“Home Country Underdevelopment and Firm Strategy” by Professor Alvaro Cuervo-Cazurra
STRATEGY AND IB SEMINAR
Professor Alvaro Cuervo-Cazurra
D'Amore-McKim School of Business
International Business and Strategy Group
Overcoming Human Capital Voids in Underdeveloped Countries
We analyze how firms in underdeveloped countries overcome human capital voids—a prevalence of very low levels of skills among individuals—to improve performance. Building on the knowledge-based view, we argue that managers can strategically select organizational upgrading mechanisms to compensate for the negative effect of the human capital deficiencies of employees on firm performance improvement. We propose that external mechanisms (e.g., operating a joint venture with foreign partners) are better than internal mechanisms (e.g., internal research and development) because external mechanisms provide appropriate ready-made knowledge for learning of low-skilled labor, whereas internal mechanisms create additional learning inefficiencies. However, these influences change in countries with more developed human capital: external mechanisms have a lower compensating influence, whereas internal mechanisms become less inefficient.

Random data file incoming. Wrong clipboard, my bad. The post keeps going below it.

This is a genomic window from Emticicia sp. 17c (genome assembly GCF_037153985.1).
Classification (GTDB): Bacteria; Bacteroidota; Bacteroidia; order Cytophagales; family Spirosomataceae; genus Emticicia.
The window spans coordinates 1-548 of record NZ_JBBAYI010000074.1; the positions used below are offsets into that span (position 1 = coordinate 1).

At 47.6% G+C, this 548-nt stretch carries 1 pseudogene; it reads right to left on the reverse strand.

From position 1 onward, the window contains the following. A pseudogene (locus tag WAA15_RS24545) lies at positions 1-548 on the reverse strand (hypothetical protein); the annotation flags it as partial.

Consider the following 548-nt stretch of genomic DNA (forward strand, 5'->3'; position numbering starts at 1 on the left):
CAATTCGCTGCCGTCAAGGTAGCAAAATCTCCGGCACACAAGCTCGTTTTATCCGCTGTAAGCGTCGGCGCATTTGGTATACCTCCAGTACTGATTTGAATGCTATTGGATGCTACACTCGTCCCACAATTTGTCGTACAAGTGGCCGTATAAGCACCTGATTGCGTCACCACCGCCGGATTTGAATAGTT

“Deeply Buried Gold Cannot Shine”: Signaling to Overcome the Liability of Emergingness on Exports
Building on signaling theory, we analyze how emerging market firms (EMFs) can address the negative impact of the liability of emergingness (LOE) on exports. Because of information asymmetries, foreign customers use EMFs’ underdeveloped home institutions as a shortcut informational cue to evaluate their unobservable quality and purchase less from them. To reduce the LOE, EMFs can leverage upgrading mechanisms as signals of high quality to reduce information asymmetries. This argument shifts the conversation from how upgrading mechanisms can directly contribute to firm quality to how they also possess symbolic value. Moreover, signals with higher external accreditation are more effective in reducing the LOE because they can efficiently reach and be easily interpreted by foreign customers. This effectiveness in signaling is more prominent in low-tech industries.